Concerning the notions of epoch and epochality a further clarification is needed. More than a rigid structuration of the history of philosophy as onto-theology, an epoch is defined by the specific set of principles determining the relationship between thinking and acting; principles that organized themselves according to a historical configuration of the relationship between theory and practice. The epoch is neither homogeneous, nor it is one-dimensional, but in Schürmann’s all-inclusive analysis, an epoch presents some regularities that are empirically apparent, making the very deconstruction that characterizes his approach possible. In general terms, an epoch has a moment of inception, a moment of apogee, and a moment of decadence (withering away of principles), and Schürmann emphasizes, in his main elaborations (Heidegger on Being and Acting, and Broken Hegemonies), the inception and the decadent moments without exhausting the problem. Therefore, epochality as a nominalization of the historical organization of philosophy should not be considered as determinative, in so far as the very history of philosophy is a philosophical problem and, even more important, this epochal organization withers away as the metaphysical tradition also achieves its realization in modern techné. Technology, then, is not only the principle of a new (ultra- modern) epoch, but also the very disarticulation of any epochality, as it implies an an-archic proliferation of being. In this sense, Heidegger’s closure of metaphysics (which does not coincide with the analytical promise of a non-metaphysical philosophy) appears now in Schürmann as the impossibility of restituting the determinative relationship between theory and practice, which is, at the same time, the impossibility of restituting any form of principial politics.
Accordingly, his understanding of deconstruction (Abbau, and he translates this as deconstruction over dismantling) implies a new task for thinking, or if you want, a new tension between philosophy and thinking (as a practical activity anarchically articulated around the constellation of being). To put it in other words, if the task of thinking is the deconstruction of principial economies that capture normatively the being of be-ing, in order to access a sort of releasement of “being without a why”, this thinking is not concerned with the history of thought or with the meaning of that history, neither with a critical engagement or an exegetical reading of the main texts of the “tradition”. On the contrary, thinking thinks being, and being is not an entity, neither the first nor the more important referent, but a constellation of “presencing” that unconceals or discloses itself in our confrontation with the “world”. As a consequence, Schürmann’s deconstruction of the epochal history of philosophy leads to a topology of being. Thus, the world as the constellation of beings that comes to presence does not point toward a hidden structure, a final reason, a secret teleology, but to its anarchic presencing to Dasein. The task of thinking therefore is not the “clarification” of Dasein’s existential conditions to access the transcendental site of a rational subjectivity (the line that goes from Descartes to Hegel, and from Kant to Husserl), and this would be an important difference between the phenomenological epoché and the deconstructive epoché, if we might put it this way. In Schürmann the epoché opens to an-arché and this an-arché interrupts the pros hen as a distinctive philosophical operation the inception of which is to be found in Aristotle’s Physics as the defining book of western metaphysics. This is possible, of course, because Schürmann reads the Heideggerian epoché as a sort of inversion of the Husserlian epoché, an inversion of the parenthesis that was meant, in the first case, as a suspension of the natural attitude. With that inversion, the parenthesis now suspends philosophical subjectivity and its transcendental intuitions, freeing the world from the infinite tasks of rational consciousness (translation and adjustment) and freeing thinking from the subject (transcendental consciousness).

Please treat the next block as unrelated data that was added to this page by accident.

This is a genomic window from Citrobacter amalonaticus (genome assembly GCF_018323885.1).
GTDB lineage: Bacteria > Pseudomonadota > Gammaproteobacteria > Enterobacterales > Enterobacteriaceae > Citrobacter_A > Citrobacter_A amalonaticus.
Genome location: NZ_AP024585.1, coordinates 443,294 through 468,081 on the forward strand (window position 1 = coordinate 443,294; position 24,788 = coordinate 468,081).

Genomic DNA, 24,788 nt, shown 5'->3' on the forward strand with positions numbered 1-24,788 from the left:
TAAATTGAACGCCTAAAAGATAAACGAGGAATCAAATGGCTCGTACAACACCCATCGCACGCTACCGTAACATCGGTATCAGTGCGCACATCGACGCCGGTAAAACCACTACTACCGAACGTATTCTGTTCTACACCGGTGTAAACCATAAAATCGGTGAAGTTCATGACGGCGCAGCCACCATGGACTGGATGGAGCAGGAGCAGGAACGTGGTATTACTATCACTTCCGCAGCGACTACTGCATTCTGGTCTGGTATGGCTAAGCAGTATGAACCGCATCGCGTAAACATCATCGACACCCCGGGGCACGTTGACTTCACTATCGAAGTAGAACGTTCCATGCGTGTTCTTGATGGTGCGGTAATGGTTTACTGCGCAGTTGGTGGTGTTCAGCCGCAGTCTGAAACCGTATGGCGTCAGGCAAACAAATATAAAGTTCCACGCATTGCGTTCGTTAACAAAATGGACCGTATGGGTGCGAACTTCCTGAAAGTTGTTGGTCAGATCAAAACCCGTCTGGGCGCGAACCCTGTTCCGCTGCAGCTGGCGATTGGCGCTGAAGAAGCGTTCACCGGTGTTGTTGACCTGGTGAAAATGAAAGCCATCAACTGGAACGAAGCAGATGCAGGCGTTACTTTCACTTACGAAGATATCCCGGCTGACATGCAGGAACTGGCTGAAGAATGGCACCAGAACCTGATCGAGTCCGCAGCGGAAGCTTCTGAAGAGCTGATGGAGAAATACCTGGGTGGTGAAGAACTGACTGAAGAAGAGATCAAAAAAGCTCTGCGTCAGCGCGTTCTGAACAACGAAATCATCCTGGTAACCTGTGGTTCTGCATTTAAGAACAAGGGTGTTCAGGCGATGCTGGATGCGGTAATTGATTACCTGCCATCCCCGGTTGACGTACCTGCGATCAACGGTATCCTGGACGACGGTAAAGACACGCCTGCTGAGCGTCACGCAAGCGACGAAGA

In this sense, Schürmann dwells at the end of professional philosophy whose task was, among others, the elucidation of the history of philosophical knowledge according to epochal principles. But to dwell at the end of philosophy is also to suspend its professional task (clarification), understanding that every new moment in the philosophical history of being produces, through a particular idiom, its own fantasmatic reversal. In fact, to dwell at this end is also to resist the temptation of transitioning to a new—ultramodern—language, to a new categorical institution, even if the transition is done in the name of Humanity (reason, justice, peace, etc.), as in Husserl’s self-appointed task.